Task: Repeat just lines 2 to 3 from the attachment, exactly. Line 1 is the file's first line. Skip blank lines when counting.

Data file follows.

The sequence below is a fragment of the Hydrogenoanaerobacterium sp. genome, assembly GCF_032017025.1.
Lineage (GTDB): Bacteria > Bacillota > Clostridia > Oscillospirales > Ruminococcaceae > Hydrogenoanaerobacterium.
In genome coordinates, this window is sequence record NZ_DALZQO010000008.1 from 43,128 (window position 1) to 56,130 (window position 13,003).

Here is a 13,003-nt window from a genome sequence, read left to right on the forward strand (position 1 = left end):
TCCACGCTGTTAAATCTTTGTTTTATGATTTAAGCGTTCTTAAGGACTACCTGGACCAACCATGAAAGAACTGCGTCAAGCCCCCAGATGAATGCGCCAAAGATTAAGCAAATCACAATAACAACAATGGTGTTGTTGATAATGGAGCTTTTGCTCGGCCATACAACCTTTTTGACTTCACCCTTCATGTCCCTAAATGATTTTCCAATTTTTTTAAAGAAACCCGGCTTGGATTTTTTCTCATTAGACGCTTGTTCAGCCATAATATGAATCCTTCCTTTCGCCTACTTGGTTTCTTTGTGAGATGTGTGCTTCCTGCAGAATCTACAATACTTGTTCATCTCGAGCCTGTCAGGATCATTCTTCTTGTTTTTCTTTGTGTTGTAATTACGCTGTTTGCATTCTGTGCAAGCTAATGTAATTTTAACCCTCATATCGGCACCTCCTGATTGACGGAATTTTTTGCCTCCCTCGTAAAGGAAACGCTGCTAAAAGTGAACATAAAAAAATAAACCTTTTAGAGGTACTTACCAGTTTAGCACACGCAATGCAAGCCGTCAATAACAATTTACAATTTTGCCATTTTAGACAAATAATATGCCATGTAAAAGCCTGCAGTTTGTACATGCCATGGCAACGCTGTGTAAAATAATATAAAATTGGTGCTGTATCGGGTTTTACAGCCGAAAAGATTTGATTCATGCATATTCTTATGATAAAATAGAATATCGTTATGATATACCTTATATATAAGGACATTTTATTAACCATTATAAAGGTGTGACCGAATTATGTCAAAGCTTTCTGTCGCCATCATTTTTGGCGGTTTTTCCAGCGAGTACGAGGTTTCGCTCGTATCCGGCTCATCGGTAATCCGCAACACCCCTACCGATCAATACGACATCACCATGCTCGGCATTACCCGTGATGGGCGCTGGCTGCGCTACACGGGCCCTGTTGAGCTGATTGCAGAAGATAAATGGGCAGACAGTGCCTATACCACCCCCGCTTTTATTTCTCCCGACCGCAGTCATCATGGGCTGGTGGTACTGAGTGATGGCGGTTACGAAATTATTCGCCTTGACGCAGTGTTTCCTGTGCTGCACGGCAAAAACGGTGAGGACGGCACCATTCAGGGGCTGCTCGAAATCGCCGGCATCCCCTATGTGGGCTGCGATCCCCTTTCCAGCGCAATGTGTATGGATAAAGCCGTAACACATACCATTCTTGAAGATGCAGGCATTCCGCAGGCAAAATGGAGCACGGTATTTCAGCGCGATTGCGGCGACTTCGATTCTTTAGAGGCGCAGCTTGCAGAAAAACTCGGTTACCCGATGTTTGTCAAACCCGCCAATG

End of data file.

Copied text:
Lineage (GTDB): Bacteria > Bacillota > Clostridia > Oscillospirales > Ruminococcaceae > Hydrogenoanaerobacterium.
In genome coordinates, this window is sequence record NZ_DALZQO010000008.1 from 43,128 (window position 1) to 56,130 (window position 13,003).